About Me

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Australian philosopher, literary critic, legal scholar, and professional writer. Based in Newcastle, NSW. My latest books are THE TYRANNY OF OPINION: CONFORMITY AND THE FUTURE OF LIBERALISM (2019); AT THE DAWN OF A GREAT TRANSITION: THE QUESTION OF RADICAL ENHANCEMENT (2021); and HOW WE BECAME POST-LIBERAL: THE RISE AND FALL OF TOLERATION (2024).

Thursday, November 18, 2010

Thanks to all who sent me that review of 50 Voices of Disbelief

Youse are great!

I'd actually seen this review somewhere along the line - I think an advance copy was sent to Udo or to Wiley-Blackwell - but confirming that is still useful.


Whether you are an atheist or not this volume contains a plurality of viewpoints and certainly stimulates all readers concerned by providing challenging discussions on a variety of vital issues such as the problem of evil (theodicy), the plurality of religious beliefs in the world and religious fanaticism, the bad influence of religion on the social life of human beings, the suffering and pain of all animals (and human beings) in the past and present, the supposed validity of the different rational proofs of God’s existence, and personal stories of why atheism is the only reasonable stance.

Good! Overall it's a positive review, though it's a little on the lukewarm side. The author seems to be a liberal-ish Christian who bemoans the fanaticism of religious fundamentalists and other extremists. He is unwilling to acknowledge the tendency for comprehensive apocalyptic worldwiews to press in the direction of totalitarianism and fanaticism unless this is positively opposed. He also offers what strikes me as a remarkably lame response to the Problem of Evil, which I'll quote in the interests of fairness:

First, it would undermine the autonomy of human the sense that they are absolved from preventing evil deeds themselves; secondly, it would promote laziness in people with regard to solving moral problems themselves and thereby human beings would be unable to develop important social and ethical virtues such as compassion, care etc.; and thirdly, such a world would obviously face the same difficult problems utilitarians have when they try to prevent evil (what is morally bad for one person is not necessarily morally bad for another person).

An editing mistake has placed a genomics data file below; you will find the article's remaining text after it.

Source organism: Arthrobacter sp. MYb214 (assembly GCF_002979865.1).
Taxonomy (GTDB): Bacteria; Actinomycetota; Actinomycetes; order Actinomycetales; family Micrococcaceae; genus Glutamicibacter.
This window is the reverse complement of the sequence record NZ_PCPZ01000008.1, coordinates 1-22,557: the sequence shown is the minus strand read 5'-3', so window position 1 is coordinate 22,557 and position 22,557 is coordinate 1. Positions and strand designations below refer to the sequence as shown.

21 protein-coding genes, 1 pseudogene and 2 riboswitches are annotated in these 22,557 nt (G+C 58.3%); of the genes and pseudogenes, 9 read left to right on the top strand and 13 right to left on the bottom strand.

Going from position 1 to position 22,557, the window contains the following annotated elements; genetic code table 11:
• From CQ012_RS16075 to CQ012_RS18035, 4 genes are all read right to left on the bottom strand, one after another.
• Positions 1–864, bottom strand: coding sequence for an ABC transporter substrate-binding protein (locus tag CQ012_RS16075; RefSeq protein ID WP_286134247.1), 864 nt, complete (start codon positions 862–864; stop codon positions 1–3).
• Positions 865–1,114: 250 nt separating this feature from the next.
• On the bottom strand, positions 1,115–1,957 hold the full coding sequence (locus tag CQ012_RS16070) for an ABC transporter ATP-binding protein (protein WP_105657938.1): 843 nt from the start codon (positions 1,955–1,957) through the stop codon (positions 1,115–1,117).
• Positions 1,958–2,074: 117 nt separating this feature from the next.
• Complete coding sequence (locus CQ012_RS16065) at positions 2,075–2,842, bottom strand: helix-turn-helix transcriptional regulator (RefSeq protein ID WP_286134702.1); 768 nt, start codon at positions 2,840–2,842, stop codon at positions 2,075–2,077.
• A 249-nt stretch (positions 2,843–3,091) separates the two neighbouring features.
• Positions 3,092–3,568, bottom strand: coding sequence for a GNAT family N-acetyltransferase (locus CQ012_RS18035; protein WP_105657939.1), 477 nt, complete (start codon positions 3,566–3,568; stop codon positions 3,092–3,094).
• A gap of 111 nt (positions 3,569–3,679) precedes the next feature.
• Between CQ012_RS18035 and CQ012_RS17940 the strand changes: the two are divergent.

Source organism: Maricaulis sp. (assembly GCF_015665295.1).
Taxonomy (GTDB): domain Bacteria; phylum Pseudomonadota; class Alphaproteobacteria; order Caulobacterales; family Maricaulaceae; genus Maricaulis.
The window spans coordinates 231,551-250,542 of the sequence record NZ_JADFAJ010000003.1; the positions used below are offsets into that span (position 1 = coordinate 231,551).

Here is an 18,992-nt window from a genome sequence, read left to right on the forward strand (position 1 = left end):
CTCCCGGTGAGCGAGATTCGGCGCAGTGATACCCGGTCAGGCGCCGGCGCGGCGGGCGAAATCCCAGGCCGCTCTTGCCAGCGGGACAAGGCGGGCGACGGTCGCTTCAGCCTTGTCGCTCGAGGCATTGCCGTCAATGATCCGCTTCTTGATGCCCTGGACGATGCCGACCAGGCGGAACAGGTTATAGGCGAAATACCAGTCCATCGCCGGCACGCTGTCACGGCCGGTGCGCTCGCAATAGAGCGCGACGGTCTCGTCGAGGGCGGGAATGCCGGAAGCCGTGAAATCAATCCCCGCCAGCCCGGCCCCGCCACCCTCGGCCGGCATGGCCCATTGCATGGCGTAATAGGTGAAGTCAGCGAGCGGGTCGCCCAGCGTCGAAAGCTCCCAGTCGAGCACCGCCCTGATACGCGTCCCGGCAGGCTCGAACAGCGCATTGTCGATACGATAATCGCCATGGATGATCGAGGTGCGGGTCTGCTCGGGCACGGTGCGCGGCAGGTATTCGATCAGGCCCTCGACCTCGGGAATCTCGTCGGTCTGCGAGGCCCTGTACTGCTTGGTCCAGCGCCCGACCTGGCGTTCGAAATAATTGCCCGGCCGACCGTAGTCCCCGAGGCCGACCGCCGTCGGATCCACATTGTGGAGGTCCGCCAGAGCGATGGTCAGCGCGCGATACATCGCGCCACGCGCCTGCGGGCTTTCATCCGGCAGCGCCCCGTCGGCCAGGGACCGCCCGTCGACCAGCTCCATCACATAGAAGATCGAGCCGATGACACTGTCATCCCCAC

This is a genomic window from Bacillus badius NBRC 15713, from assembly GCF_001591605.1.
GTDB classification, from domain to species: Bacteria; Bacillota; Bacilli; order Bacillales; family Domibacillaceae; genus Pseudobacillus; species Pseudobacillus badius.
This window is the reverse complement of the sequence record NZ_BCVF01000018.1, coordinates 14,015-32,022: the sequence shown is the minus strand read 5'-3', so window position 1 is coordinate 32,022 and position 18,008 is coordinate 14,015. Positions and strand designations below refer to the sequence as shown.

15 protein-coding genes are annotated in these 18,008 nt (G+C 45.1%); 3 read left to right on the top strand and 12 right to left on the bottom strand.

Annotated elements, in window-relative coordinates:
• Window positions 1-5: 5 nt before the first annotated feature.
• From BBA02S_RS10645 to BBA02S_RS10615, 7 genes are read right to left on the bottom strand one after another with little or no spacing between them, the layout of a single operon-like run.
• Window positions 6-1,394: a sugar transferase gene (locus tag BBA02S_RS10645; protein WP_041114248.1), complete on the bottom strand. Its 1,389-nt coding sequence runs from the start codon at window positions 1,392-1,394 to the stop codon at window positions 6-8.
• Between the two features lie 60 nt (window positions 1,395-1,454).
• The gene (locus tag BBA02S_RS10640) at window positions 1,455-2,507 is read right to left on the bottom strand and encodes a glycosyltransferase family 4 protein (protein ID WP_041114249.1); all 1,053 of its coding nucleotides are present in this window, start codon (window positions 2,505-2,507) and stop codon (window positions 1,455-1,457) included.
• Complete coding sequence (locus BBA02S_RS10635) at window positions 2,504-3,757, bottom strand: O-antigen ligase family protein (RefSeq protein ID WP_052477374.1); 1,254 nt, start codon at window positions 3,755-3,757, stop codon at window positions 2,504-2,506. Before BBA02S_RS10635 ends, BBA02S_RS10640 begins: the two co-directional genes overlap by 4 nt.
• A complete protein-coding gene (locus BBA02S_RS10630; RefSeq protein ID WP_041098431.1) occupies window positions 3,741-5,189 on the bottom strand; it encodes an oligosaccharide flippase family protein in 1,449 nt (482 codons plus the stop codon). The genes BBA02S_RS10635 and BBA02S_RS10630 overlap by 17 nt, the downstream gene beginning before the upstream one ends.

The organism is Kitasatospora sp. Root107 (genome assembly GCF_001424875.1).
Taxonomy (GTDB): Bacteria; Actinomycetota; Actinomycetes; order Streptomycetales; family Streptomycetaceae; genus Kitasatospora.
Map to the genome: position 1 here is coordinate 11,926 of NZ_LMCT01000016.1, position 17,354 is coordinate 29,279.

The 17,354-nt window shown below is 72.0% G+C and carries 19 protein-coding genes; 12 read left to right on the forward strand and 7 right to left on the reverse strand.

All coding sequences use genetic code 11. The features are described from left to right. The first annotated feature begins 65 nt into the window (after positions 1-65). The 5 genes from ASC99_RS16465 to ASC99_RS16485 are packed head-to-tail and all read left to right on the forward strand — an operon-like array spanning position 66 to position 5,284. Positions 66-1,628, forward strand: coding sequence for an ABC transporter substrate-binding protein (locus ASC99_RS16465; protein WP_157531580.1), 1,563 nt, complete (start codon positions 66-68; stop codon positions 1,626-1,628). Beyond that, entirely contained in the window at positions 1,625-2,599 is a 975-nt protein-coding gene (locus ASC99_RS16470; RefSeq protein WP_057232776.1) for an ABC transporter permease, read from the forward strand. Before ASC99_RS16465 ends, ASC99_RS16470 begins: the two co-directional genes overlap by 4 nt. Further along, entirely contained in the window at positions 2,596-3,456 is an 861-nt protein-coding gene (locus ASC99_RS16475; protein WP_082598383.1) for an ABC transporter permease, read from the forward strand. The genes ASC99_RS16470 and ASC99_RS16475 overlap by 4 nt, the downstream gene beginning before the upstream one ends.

Leave aside the fact that the contributors anticipate and reply to most or all of these points.

Briefly, you don't get let off the hook for allowing suffering that it was in your power to prevent on the basis that preventing it would absolve someone else of the responsibility. Instead, you do whatever you can. That is not usually regarded as taking away the autonomy of others who are not stuck with the problem. On the contrary, it would usually be seen as manipulating other people if you deliberately refused to prevent suffering that is within your powers, deciding instead to offload the problem on those others. In controlled circumstances, it is okay to delegate a problem to subordinates, but an omnipotent being does not need subordinates. It can also be okay to give certain kinds of problems to students or trainees for educational purposes, but that is a controlled and justifiable interference with autonomy ... and it's not something you do if serious suffering is at stake should they foul up.

The business about the virtues is unconvincing. First, it gets things horribly back to front: virtues such as kindness are valuable because they are needed to counter suffering. Arguing that suffering is valuable because it brings about, among other things, the development of kindness is, frankly, not only illogical but also morally abhorrent.